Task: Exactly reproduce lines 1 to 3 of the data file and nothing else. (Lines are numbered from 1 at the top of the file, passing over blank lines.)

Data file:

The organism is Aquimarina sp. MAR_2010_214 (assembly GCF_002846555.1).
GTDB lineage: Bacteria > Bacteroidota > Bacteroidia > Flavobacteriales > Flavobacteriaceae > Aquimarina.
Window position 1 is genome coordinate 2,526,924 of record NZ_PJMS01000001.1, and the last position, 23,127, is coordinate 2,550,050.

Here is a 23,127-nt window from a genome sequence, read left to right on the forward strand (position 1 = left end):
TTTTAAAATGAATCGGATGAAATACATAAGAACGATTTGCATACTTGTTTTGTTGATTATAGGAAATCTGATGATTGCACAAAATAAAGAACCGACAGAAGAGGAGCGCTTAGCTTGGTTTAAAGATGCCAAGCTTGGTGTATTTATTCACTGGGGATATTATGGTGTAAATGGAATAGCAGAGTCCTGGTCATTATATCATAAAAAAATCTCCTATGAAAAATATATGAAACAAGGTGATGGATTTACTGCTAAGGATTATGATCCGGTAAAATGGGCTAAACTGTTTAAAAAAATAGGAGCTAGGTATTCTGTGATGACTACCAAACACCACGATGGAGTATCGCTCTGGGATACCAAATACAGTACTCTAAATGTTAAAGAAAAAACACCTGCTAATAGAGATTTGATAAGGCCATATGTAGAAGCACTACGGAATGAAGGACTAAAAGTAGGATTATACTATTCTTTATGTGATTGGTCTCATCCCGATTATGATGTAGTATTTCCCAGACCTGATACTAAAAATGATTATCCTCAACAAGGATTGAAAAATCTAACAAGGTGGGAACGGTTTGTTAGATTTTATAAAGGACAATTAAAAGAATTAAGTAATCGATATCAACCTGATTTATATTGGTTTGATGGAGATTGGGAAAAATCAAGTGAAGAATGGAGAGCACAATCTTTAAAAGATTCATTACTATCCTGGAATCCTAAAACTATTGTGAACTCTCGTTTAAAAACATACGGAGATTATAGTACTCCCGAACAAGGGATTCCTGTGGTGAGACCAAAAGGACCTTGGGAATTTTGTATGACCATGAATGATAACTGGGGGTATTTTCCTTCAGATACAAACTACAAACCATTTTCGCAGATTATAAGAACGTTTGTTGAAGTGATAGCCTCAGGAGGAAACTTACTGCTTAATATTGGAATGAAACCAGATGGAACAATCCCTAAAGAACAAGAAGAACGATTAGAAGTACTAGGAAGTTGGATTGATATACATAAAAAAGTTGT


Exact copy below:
The organism is Aquimarina sp. MAR_2010_214 (assembly GCF_002846555.1).
GTDB lineage: Bacteria > Bacteroidota > Bacteroidia > Flavobacteriales > Flavobacteriaceae > Aquimarina.
Window position 1 is genome coordinate 2,526,924 of record NZ_PJMS01000001.1, and the last position, 23,127, is coordinate 2,550,050.